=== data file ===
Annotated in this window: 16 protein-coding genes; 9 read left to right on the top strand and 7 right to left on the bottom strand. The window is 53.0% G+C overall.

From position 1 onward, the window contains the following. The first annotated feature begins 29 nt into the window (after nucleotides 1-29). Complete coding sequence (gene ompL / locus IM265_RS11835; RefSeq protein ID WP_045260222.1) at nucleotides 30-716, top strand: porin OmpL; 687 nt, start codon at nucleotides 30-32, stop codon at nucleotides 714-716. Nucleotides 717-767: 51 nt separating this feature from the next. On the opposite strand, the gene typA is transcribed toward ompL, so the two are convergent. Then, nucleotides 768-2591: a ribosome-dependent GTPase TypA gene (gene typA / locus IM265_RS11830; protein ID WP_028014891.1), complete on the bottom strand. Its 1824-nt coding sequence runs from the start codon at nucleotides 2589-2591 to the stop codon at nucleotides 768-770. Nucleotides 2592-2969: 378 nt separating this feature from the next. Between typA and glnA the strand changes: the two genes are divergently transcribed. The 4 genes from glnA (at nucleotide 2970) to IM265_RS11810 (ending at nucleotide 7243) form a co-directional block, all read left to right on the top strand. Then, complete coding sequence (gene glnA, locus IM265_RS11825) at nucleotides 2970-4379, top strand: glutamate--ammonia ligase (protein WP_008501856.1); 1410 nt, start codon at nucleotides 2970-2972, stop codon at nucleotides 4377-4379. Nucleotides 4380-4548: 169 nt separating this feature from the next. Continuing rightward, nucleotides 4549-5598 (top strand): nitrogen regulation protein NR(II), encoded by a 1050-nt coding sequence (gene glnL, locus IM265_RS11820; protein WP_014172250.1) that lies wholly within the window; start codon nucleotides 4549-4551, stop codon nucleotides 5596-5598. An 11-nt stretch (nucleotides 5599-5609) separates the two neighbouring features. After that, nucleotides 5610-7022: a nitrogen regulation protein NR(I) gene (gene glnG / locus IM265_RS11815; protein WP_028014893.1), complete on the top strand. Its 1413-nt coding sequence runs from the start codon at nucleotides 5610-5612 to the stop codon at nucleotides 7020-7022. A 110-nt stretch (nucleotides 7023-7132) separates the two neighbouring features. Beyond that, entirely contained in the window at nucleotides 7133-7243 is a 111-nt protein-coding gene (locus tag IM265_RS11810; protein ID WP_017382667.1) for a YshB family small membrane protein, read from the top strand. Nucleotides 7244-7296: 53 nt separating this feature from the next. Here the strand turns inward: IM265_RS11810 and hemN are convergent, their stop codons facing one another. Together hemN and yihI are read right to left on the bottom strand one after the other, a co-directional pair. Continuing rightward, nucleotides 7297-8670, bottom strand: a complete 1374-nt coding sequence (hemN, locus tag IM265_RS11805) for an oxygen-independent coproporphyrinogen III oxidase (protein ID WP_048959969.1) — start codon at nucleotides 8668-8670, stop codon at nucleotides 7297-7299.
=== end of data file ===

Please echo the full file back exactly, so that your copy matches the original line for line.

Annotated in this window: 16 protein-coding genes; 9 read left to right on the top strand and 7 right to left on the bottom strand. The window is 53.0% G+C overall.

From position 1 onward, the window contains the following. The first annotated feature begins 29 nt into the window (after nucleotides 1-29). Complete coding sequence (gene ompL / locus IM265_RS11835; RefSeq protein ID WP_045260222.1) at nucleotides 30-716, top strand: porin OmpL; 687 nt, start codon at nucleotides 30-32, stop codon at nucleotides 714-716. Nucleotides 717-767: 51 nt separating this feature from the next. On the opposite strand, the gene typA is transcribed toward ompL, so the two are convergent. Then, nucleotides 768-2591: a ribosome-dependent GTPase TypA gene (gene typA / locus IM265_RS11830; protein ID WP_028014891.1), complete on the bottom strand. Its 1824-nt coding sequence runs from the start codon at nucleotides 2589-2591 to the stop codon at nucleotides 768-770. Nucleotides 2592-2969: 378 nt separating this feature from the next. Between typA and glnA the strand changes: the two genes are divergently transcribed. The 4 genes from glnA (at nucleotide 2970) to IM265_RS11810 (ending at nucleotide 7243) form a co-directional block, all read left to right on the top strand. Then, complete coding sequence (gene glnA, locus IM265_RS11825) at nucleotides 2970-4379, top strand: glutamate--ammonia ligase (protein WP_008501856.1); 1410 nt, start codon at nucleotides 2970-2972, stop codon at nucleotides 4377-4379. Nucleotides 4380-4548: 169 nt separating this feature from the next. Continuing rightward, nucleotides 4549-5598 (top strand): nitrogen regulation protein NR(II), encoded by a 1050-nt coding sequence (gene glnL, locus IM265_RS11820; protein WP_014172250.1) that lies wholly within the window; start codon nucleotides 4549-4551, stop codon nucleotides 5596-5598. An 11-nt stretch (nucleotides 5599-5609) separates the two neighbouring features. After that, nucleotides 5610-7022: a nitrogen regulation protein NR(I) gene (gene glnG / locus IM265_RS11815; protein WP_028014893.1), complete on the top strand. Its 1413-nt coding sequence runs from the start codon at nucleotides 5610-5612 to the stop codon at nucleotides 7020-7022. A 110-nt stretch (nucleotides 7023-7132) separates the two neighbouring features. Beyond that, entirely contained in the window at nucleotides 7133-7243 is a 111-nt protein-coding gene (locus tag IM265_RS11810; protein ID WP_017382667.1) for a YshB family small membrane protein, read from the top strand. Nucleotides 7244-7296: 53 nt separating this feature from the next. Here the strand turns inward: IM265_RS11810 and hemN are convergent, their stop codons facing one another. Together hemN and yihI are read right to left on the bottom strand one after the other, a co-directional pair. Continuing rightward, nucleotides 7297-8670, bottom strand: a complete 1374-nt coding sequence (hemN, locus tag IM265_RS11805) for an oxygen-independent coproporphyrinogen III oxidase (protein ID WP_048959969.1) — start codon at nucleotides 8668-8670, stop codon at nucleotides 7297-7299.